chapter  10
20 Pages

Comparing British drug policy

This concluding chapter once again moves us away from purely Anglo-centric concerns by turning attention to drug policy elsewhere in the developed world. The rationale for this lies in the fact that internationally, just as in domestic policy, there is a recognition that it is impossible to ‘go it alone’ in dealing with illicit drugs, thus creating a need for international joint working to address the problems caused by a global industry. For example, it is clear that the origins of the raw materials for heroin and cocaine come from Afghanistan and the Andean countries respectively. It should be clear that Britain has some interest in the manner in which those countries ‘police’ their own drug problem. Another reason is, as social scientists, we need to expand our horizons and

challenge our own ethnocentricity. Giddens (1986: 19) powerfully warns us of the perils of ‘[T]he tendency to use our own society and culture as a measure to judge all others’. Arguably, Britain is still a long way from winning its own ‘war on drugs’, yet some British policy-makers seem all too quick to dismiss the actions of others’. Equally, it is important not to overlook the growing influence the European Union has on British policy. In several areas there are strong moves toward harmonisation and integration of policies. For example, Ganghof and Genschel (2007) discuss the harmonisation of taxation policies, and specifically for this work the EMCDDA have documents such as Decriminalisation in Europe? (EMCDDA 2001), which examines the possibility of a Europe-wide relaxation of drug laws. That being the case, it is imperative that policy-makers, practitioners and academics become aware of developments elsewhere. The chapter begins by exploring the usefulness of comparative research,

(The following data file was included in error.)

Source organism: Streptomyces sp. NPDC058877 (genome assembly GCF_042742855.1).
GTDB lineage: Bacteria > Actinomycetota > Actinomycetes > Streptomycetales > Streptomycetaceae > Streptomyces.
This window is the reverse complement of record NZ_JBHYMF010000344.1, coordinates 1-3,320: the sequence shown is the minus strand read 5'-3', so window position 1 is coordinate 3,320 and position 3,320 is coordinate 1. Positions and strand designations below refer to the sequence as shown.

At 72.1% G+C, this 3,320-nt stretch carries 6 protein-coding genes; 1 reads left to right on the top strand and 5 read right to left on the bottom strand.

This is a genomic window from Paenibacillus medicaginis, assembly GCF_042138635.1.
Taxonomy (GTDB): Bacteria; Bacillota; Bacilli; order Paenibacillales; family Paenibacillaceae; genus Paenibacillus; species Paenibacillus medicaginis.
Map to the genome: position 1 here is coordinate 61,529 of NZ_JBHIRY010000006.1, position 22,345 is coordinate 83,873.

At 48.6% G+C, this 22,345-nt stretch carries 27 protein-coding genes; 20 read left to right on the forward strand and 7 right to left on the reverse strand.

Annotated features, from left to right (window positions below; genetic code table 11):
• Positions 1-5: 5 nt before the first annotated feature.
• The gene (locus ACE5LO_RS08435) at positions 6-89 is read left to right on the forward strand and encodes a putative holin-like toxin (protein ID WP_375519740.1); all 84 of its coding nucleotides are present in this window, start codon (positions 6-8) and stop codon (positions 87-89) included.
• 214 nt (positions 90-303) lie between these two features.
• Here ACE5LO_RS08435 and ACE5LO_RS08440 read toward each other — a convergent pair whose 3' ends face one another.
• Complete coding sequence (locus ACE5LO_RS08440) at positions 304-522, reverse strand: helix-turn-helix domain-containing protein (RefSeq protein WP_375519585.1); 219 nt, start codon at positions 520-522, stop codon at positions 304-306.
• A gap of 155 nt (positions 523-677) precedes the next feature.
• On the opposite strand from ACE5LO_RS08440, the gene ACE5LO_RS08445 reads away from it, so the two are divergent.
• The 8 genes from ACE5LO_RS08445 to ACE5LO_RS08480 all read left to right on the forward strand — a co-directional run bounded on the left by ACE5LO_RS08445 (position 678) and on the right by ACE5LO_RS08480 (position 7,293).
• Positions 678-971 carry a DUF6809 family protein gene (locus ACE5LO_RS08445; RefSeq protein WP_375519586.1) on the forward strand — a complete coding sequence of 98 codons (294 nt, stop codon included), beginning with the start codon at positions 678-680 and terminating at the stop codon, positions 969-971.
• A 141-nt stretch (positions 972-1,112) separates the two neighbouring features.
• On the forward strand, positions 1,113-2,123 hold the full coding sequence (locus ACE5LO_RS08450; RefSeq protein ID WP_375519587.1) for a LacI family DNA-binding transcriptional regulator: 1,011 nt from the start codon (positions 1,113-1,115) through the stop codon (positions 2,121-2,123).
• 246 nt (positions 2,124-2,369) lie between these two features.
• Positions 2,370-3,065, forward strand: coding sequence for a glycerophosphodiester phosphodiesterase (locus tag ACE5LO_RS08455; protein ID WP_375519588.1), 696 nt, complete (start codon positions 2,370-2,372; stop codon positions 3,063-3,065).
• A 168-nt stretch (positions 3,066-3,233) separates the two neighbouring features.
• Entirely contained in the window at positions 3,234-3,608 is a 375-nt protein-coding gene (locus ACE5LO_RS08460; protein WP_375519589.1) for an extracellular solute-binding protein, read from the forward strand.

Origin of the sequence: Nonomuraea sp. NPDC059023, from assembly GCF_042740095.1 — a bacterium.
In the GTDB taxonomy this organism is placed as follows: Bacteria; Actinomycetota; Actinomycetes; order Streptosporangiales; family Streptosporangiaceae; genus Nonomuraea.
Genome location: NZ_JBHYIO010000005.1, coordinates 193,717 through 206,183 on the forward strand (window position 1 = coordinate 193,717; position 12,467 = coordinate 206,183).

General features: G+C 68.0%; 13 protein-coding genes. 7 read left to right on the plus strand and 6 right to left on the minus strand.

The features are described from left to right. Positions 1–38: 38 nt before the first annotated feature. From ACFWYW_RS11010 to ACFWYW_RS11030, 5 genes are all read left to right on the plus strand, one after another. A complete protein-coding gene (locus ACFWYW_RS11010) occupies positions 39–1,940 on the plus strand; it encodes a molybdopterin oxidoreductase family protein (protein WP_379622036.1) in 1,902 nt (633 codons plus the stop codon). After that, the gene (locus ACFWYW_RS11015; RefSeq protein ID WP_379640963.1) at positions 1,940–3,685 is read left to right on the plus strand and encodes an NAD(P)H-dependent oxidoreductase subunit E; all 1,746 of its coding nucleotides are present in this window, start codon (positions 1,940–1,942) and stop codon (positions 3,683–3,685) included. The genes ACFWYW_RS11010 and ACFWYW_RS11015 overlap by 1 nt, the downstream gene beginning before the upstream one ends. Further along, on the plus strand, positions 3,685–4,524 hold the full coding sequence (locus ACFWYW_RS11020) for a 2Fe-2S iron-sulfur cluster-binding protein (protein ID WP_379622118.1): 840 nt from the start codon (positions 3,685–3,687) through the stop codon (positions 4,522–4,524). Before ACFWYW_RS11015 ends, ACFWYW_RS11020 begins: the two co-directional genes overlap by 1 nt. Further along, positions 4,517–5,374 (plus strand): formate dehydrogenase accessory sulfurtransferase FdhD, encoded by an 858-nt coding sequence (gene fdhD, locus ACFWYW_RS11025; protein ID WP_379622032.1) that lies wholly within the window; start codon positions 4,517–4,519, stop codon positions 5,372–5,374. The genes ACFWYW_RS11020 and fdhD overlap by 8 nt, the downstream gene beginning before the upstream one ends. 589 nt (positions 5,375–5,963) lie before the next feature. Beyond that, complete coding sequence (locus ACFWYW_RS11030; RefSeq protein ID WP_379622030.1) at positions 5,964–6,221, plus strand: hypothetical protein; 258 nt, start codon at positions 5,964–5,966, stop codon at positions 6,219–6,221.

noting the need for some form of comparative framework. Following on from that point, the next two sections explore drug policy in the Netherlands and New Zealand respectively. The chapter, and indeed the book, concludes with a comparison of the factors that influenced drug policy in Britain, the Netherlands and New Zealand, concentrating particularly on the impact society, politics and economics has had on the nature and construction of British illicit drug policy.